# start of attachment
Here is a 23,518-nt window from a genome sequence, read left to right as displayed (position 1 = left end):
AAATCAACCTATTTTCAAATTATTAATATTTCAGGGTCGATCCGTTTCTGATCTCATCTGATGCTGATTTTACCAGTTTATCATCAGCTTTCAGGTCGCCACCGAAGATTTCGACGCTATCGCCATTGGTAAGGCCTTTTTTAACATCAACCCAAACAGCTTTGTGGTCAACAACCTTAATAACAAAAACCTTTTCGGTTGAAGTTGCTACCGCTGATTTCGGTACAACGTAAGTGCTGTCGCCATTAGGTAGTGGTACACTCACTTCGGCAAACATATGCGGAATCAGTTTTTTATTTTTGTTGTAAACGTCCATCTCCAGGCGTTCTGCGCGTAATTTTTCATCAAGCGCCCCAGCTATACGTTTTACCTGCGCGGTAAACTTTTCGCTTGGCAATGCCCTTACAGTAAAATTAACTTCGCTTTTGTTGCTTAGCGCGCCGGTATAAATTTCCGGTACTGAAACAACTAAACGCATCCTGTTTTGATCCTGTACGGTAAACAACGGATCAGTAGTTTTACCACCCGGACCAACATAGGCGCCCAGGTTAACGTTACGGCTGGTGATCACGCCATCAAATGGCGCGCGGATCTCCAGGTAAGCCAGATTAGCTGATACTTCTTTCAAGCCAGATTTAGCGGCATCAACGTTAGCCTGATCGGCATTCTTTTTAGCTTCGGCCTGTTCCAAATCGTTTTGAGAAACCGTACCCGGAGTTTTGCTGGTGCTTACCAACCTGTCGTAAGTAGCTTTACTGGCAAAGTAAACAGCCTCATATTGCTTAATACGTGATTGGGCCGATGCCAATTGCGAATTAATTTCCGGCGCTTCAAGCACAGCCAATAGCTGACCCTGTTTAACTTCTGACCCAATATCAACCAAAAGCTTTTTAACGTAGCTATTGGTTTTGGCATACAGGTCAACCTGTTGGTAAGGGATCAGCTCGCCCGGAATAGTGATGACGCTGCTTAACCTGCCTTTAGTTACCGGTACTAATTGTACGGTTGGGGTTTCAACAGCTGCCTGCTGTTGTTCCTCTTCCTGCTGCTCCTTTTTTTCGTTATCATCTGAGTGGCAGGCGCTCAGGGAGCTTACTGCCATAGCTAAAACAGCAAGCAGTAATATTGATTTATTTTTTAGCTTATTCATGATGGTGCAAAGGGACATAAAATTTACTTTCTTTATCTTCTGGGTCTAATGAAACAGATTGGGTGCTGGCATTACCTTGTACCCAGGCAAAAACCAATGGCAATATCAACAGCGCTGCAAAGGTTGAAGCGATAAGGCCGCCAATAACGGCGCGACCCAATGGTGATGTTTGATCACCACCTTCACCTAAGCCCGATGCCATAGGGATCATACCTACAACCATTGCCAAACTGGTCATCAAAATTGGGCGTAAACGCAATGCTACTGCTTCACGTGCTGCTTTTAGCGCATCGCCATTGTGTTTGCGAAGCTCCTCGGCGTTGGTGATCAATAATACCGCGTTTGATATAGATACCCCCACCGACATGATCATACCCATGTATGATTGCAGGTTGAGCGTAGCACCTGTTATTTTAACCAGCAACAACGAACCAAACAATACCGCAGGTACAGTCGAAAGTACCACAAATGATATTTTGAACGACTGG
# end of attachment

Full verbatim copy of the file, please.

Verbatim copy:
Here is a 23,518-nt window from a genome sequence, read left to right as displayed (position 1 = left end):
AAATCAACCTATTTTCAAATTATTAATATTTCAGGGTCGATCCGTTTCTGATCTCATCTGATGCTGATTTTACCAGTTTATCATCAGCTTTCAGGTCGCCACCGAAGATTTCGACGCTATCGCCATTGGTAAGGCCTTTTTTAACATCAACCCAAACAGCTTTGTGGTCAACAACCTTAATAACAAAAACCTTTTCGGTTGAAGTTGCTACCGCTGATTTCGGTACAACGTAAGTGCTGTCGCCATTAGGTAGTGGTACACTCACTTCGGCAAACATATGCGGAATCAGTTTTTTATTTTTGTTGTAAACGTCCATCTCCAGGCGTTCTGCGCGTAATTTTTCATCAAGCGCCCCAGCTATACGTTTTACCTGCGCGGTAAACTTTTCGCTTGGCAATGCCCTTACAGTAAAATTAACTTCGCTTTTGTTGCTTAGCGCGCCGGTATAAATTTCCGGTACTGAAACAACTAAACGCATCCTGTTTTGATCCTGTACGGTAAACAACGGATCAGTAGTTTTACCACCCGGACCAACATAGGCGCCCAGGTTAACGTTACGGCTGGTGATCACGCCATCAAATGGCGCGCGGATCTCCAGGTAAGCCAGATTAGCTGATACTTCTTTCAAGCCAGATTTAGCGGCATCAACGTTAGCCTGATCGGCATTCTTTTTAGCTTCGGCCTGTTCCAAATCGTTTTGAGAAACCGTACCCGGAGTTTTGCTGGTGCTTACCAACCTGTCGTAAGTAGCTTTACTGGCAAAGTAAACAGCCTCATATTGCTTAATACGTGATTGGGCCGATGCCAATTGCGAATTAATTTCCGGCGCTTCAAGCACAGCCAATAGCTGACCCTGTTTAACTTCTGACCCAATATCAACCAAAAGCTTTTTAACGTAGCTATTGGTTTTGGCATACAGGTCAACCTGTTGGTAAGGGATCAGCTCGCCCGGAATAGTGATGACGCTGCTTAACCTGCCTTTAGTTACCGGTACTAATTGTACGGTTGGGGTTTCAACAGCTGCCTGCTGTTGTTCCTCTTCCTGCTGCTCCTTTTTTTCGTTATCATCTGAGTGGCAGGCGCTCAGGGAGCTTACTGCCATAGCTAAAACAGCAAGCAGTAATATTGATTTATTTTTTAGCTTATTCATGATGGTGCAAAGGGACATAAAATTTACTTTCTTTATCTTCTGGGTCTAATGAAACAGATTGGGTGCTGGCATTACCTTGTACCCAGGCAAAAACCAATGGCAATATCAACAGCGCTGCAAAGGTTGAAGCGATAAGGCCGCCAATAACGGCGCGACCCAATGGTGATGTTTGATCACCACCTTCACCTAAGCCCGATGCCATAGGGATCATACCTACAACCATTGCCAAACTGGTCATCAAAATTGGGCGTAAACGCAATGCTACTGCTTCACGTGCTGCTTTTAGCGCATCGCCATTGTGTTTGCGAAGCTCCTCGGCGTTGGTGATCAATAATACCGCGTTTGATATAGATACCCCCACCGACATGATCATACCCATGTATGATTGCAGGTTGAGCGTAGCACCTGTTATTTTAACCAGCAACAACGAACCAAACAATACCGCAGGTACAGTCGAAAGTACCACAAATGATATTTTGAACGACTGG